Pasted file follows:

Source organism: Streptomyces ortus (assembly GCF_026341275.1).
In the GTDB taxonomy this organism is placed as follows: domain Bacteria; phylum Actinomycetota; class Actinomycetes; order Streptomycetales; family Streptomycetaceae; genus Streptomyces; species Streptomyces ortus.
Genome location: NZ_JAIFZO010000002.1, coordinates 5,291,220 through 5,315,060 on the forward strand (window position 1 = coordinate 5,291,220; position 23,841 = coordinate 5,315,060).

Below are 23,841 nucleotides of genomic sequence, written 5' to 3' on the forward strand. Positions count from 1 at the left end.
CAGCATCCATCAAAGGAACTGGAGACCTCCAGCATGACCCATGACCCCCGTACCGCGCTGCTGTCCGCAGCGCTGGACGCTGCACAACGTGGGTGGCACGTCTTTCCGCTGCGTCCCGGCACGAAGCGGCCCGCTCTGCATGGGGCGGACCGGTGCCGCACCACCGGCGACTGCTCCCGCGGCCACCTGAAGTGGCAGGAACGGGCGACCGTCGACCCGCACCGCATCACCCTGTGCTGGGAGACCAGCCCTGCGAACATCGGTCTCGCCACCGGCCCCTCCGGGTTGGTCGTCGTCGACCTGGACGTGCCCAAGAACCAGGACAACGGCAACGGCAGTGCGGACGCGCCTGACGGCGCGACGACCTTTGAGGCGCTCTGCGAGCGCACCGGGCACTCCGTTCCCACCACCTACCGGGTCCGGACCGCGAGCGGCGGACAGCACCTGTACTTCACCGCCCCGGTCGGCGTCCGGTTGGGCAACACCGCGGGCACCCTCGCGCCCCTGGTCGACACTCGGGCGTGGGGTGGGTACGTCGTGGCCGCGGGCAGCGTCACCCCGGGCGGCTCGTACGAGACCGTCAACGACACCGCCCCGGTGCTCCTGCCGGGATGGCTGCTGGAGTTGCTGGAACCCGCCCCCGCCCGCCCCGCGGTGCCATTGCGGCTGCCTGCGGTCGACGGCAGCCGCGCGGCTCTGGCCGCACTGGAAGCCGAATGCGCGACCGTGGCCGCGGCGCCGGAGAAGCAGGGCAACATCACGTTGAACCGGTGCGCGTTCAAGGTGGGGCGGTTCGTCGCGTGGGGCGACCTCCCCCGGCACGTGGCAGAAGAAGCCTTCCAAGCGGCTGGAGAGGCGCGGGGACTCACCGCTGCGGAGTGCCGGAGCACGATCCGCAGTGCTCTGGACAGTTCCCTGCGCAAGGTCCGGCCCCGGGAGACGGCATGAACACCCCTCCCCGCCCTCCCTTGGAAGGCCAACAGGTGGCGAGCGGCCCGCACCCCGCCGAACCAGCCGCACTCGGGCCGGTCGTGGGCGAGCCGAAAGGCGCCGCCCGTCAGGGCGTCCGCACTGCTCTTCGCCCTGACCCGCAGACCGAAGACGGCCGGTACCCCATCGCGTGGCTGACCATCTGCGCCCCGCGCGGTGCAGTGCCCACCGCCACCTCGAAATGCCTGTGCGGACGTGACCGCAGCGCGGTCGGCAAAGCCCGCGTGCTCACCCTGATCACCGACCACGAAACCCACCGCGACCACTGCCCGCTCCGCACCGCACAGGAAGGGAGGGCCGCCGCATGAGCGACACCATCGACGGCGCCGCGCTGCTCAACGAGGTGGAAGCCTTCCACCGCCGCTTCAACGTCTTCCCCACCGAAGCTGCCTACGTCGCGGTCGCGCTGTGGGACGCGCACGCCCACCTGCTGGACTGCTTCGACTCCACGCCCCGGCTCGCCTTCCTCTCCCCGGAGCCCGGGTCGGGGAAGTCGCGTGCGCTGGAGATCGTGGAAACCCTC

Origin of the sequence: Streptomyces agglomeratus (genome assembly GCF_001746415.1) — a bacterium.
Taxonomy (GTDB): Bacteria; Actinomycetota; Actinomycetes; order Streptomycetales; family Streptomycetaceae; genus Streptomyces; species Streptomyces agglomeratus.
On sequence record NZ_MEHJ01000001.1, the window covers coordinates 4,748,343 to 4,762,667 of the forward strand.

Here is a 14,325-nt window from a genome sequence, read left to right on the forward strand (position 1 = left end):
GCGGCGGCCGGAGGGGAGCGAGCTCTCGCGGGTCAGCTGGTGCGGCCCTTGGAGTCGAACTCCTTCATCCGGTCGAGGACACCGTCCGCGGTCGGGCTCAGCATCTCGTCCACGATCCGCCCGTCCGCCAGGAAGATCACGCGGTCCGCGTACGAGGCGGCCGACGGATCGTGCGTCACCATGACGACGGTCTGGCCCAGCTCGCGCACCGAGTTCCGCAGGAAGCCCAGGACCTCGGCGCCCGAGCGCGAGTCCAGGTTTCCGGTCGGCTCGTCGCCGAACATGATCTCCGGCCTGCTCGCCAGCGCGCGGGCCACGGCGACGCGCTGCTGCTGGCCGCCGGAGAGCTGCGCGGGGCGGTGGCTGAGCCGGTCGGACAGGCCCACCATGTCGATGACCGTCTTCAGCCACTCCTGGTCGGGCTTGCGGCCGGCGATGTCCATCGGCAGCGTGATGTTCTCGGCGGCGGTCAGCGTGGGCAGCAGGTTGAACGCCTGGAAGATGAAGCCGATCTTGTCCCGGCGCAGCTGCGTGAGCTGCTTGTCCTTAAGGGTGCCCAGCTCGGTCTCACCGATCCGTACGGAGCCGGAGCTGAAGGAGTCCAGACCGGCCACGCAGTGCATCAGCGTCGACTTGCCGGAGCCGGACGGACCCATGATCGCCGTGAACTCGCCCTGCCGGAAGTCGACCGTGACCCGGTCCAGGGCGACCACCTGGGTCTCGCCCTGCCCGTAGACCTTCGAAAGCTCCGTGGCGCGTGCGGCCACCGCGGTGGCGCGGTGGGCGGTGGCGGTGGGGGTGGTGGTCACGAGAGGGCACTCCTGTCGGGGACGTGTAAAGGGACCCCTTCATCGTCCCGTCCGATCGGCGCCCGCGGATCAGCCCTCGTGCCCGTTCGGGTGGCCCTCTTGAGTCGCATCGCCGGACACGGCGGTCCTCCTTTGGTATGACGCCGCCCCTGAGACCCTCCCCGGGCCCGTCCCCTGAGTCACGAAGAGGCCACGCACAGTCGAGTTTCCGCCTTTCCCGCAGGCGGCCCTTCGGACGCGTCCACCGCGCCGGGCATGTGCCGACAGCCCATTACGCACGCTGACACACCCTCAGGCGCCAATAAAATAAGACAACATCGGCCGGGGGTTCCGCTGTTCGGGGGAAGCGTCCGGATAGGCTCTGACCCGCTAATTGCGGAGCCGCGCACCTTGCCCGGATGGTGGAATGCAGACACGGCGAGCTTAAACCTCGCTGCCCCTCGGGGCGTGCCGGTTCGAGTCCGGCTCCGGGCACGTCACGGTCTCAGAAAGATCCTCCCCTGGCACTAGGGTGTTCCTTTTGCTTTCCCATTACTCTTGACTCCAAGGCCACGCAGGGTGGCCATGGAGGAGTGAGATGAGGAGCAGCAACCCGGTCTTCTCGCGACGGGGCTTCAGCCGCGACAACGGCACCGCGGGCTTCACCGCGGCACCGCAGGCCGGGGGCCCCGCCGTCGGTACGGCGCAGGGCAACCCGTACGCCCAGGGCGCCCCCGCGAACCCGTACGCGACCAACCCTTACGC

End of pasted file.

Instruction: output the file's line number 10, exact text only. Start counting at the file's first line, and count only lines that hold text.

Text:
GCGGCGGCCGGAGGGGAGCGAGCTCTCGCGGGTCAGCTGGTGCGGCCCTTGGAGTCGAACTCCTTCATCCGGTCGAGGACACCGTCCGCGGTCGGGCTCAGCATCTCGTCCACGATCCGCCCGTCCGCCAGGAAGATCACGCGGTCCGCGTACGAGGCGGCCGACGGATCGTGCGTCACCATGACGACGGTCTGGCCCAGCTCGCGCACCGAGTTCCGCAGGAAGCCCAGGACCTCGGCGCCCGAGCGCGAGTCCAGGTTTCCGGTCGGCTCGTCGCCGAACATGATCTCCGGCCTGCTCGCCAGCGCGCGGGCCACGGCGACGCGCTGCTGCTGGCCGCCGGAGAGCTGCGCGGGGCGGTGGCTGAGCCGGTCGGACAGGCCCACCATGTCGATGACCGTCTTCAGCCACTCCTGGTCGGGCTTGCGGCCGGCGATGTCCATCGGCAGCGTGATGTTCTCGGCGGCGGTCAGCGTGGGCAGCAGGTTGAACGCCTGGAAGATGAAGCCGATCTTGTCCCGGCGCAGCTGCGTGAGCTGCTTGTCCTTAAGGGTGCCCAGCTCGGTCTCACCGATCCGTACGGAGCCGGAGCTGAAGGAGTCCAGACCGGCCACGCAGTGCATCAGCGTCGACTTGCCGGAGCCGGACGGACCCATGATCGCCGTGAACTCGCCCTGCCGGAAGTCGACCGTGACCCGGTCCAGGGCGACCACCTGGGTCTCGCCCTGCCCGTAGACCTTCGAAAGCTCCGTGGCGCGTGCGGCCACCGCGGTGGCGCGGTGGGCGGTGGCGGTGGGGGTGGTGGTCACGAGAGGGCACTCCTGTCGGGGACGTGTAAAGGGACCCCTTCATCGTCCCGTCCGATCGGCGCCCGCGGATCAGCCCTCGTGCCCGTTCGGGTGGCCCTCTTGAGTCGCATCGCCGGACACGGCGGTCCTCCTTTGGTATGACGCCGCCCCTGAGACCCTCCCCGGGCCCGTCCCCTGAGTCACGAAGAGGCCACGCACAGTCGAGTTTCCGCCTTTCCCGCAGGCGGCCCTTCGGACGCGTCCACCGCGCCGGGCATGTGCCGACAGCCCATTACGCACGCTGACACACCCTCAGGCGCCAATAAAATAAGACAACATCGGCCGGGGGTTCCGCTGTTCGGGGGAAGCGTCCGGATAGGCTCTGACCCGCTAATTGCGGAGCCGCGCACCTTGCCCGGATGGTGGAATGCAGACACGGCGAGCTTAAACCTCGCTGCCCCTCGGGGCGTGCCGGTTCGAGTCCGGCTCCGGGCACGTCACGGTCTCAGAAAGATCCTCCCCTGGCACTAGGGTGTTCCTTTTGCTTTCCCATTACTCTTGACTCCAAGGCCACGCAGGGTGGCCATGGAGGAGTGAGATGAGGAGCAGCAACCCGGTCTTCTCGCGACGGGGCTTCAGCCGCGACAACGGCACCGCGGGCTTCACCGCGGCACCGCAGGCCGGGGGCCCCGCCGTCGGTACGGCGCAGGGCAACCCGTACGCCCAGGGCGCCCCCGCGAACCCGTACGCGACCAACCCTTACGC